When I landed my first tenured track position as an assistant professor I was overjoyed!
I was full of excitement and so proud of this accomplishment.
During my first year on the job I remember thinking that it was the best job I’d ever had – OMG, I was so lucky!
However, soon into my second year on the job that excitement began to fade away. I was in the full thrust of academia and boy did it get rough.
I stopped enjoying my job and began to think to myself “Is this it? Is this all that my life has to offer?”
I became disenchanted with academia because I noticed a common theme surrounding it.
It was the theme of constant competition, overly critical judgment and never being good enough.
In academia about 99% of your work is critiqued and judged based on someone else’s criteria.
Students critiqued my teaching. Reviewers critiqued my conference proposals. Editors critiqued my writing.
As a matter of fact, some academic journals pride themselves on rejecting up to 90% of articles submitted.
Don’t get me wrong – I’m definitely not opposed to receiving feedback on how I can become better.
However, this is quite different. Somehow in the world of academia it has become someone else’s job to tell you how great you are NOT.
I began to not feel very smart or accomplished.
I began to question everything I ever thought about and became very uninspired.
The last straw for me came when I was denied promotion to the associate level by one committee based on the judgment of others.
Not the criteria of the university, but solely on the judgment of those on that particular committee.
Although I persevered in that process and was awarded promotion to associate professor, it sent my thinking in a different direction.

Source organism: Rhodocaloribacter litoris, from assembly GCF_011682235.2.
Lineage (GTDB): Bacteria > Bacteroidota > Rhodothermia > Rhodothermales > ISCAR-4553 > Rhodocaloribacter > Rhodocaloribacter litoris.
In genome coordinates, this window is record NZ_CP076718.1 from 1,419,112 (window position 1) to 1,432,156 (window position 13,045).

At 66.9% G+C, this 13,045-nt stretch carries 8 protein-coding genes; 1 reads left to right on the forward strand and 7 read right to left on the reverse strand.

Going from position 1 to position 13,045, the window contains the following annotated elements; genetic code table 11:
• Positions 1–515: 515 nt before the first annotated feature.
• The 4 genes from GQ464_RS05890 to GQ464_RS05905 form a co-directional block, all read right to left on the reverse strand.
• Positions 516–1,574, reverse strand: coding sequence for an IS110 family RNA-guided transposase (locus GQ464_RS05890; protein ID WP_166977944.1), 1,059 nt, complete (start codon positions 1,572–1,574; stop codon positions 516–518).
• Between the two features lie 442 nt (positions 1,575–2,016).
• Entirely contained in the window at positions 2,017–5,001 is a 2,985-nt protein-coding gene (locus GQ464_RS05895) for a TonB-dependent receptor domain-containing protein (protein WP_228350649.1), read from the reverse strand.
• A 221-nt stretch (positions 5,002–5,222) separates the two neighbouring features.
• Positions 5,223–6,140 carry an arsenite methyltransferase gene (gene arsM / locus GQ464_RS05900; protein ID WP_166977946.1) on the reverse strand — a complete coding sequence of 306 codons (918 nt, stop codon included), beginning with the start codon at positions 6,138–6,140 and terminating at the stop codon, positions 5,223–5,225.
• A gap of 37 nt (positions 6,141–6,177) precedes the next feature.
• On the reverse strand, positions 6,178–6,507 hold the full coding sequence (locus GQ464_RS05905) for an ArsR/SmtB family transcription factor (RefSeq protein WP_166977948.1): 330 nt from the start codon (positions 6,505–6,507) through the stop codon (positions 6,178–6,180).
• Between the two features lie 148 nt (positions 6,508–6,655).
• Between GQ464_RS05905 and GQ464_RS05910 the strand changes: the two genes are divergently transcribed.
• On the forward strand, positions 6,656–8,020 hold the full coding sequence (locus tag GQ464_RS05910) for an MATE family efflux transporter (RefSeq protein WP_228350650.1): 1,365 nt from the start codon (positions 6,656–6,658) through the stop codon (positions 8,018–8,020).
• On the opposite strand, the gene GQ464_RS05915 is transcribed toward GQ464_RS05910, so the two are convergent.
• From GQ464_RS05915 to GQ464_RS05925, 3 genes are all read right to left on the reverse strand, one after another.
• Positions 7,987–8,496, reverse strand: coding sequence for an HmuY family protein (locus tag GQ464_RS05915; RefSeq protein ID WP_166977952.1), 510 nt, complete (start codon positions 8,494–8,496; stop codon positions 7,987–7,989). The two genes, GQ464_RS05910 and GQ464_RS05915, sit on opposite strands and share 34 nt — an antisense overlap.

While this may be different for everyone in academia, that was my experience.
It led me on a journey of self-discovery.
I began to ask the questions:
Is this my life’s journey?
Who has the right to give me permission to be who God created me to be?
Who has the right to tell me how much money I am worth getting paid every year?
Who has the right to dictate how happy and fulfilling my life is?
And the answers are simple.
No one outside of God and myself has that right. It is up to me access the gifts placed inside of me and allow them to manifest.
This is when I gave myself permission to live my life on my terms, with no apologies to whoever did not like it.
I started my business and did not ask anyone what anyone thought about it because frankly it did not matter.
I created multiple steams of income for myself even when others said no one would pay me to do what I do.
I stopped giving others power over my life and gave myself permission to step into my life’s assignment.
How to Stop Giving Your Power Away
• Ask yourself, what are you really great at? What it is that brings joy to you when you do it?
• Follow your path without asking someone else what they think. Who cares what someone else thinks of your life’s assignment? No one else needs to approve of something that has already been given to you.
• Be your own cheerleader. Following your own path may not be the most popular choice. That’s okay. Learn to cheer yourself on even when you are the only one on board.
No one will tell you how great you are when you don’t believe it yourself.
Believe in your greatness first and others will have no other choice than to follow suit.